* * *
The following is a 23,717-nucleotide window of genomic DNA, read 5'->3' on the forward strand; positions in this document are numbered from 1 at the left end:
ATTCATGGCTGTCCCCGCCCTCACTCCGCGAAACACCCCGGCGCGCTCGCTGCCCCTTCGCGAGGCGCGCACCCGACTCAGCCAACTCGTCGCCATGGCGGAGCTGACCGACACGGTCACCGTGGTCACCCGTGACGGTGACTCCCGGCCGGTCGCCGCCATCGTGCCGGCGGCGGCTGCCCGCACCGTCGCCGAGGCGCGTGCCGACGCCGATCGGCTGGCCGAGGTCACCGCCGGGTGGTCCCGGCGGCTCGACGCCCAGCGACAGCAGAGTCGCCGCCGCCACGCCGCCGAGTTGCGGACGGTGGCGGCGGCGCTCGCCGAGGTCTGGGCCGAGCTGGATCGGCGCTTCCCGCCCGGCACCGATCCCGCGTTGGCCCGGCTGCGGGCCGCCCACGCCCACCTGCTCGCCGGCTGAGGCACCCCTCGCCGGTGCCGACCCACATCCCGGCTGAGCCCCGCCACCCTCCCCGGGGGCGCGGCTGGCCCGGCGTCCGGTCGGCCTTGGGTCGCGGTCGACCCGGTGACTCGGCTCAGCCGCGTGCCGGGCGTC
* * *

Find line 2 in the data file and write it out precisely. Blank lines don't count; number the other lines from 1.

ATTCATGGCTGTCCCCGCCCTCACTCCGCGAAACACCCCGGCGCGCTCGCTGCCCCTTCGCGAGGCGCGCACCCGACTCAGCCAACTCGTCGCCATGGCGGAGCTGACCGACACGGTCACCGTGGTCACCCGTGACGGTGACTCCCGGCCGGTCGCCGCCATCGTGCCGGCGGCGGCTGCCCGCACCGTCGCCGAGGCGCGTGCCGACGCCGATCGGCTGGCCGAGGTCACCGCCGGGTGGTCCCGGCGGCTCGACGCCCAGCGACAGCAGAGTCGCCGCCGCCACGCCGCCGAGTTGCGGACGGTGGCGGCGGCGCTCGCCGAGGTCTGGGCCGAGCTGGATCGGCGCTTCCCGCCCGGCACCGATCCCGCGTTGGCCCGGCTGCGGGCCGCCCACGCCCACCTGCTCGCCGGCTGAGGCACCCCTCGCCGGTGCCGACCCACATCCCGGCTGAGCCCCGCCACCCTCCCCGGGGGCGCGGCTGGCCCGGCGTCCGGTCGGCCTTGGGTCGCGGTCGACCCGGTGACTCGGCTCAGCCGCGTGCCGGGCGTC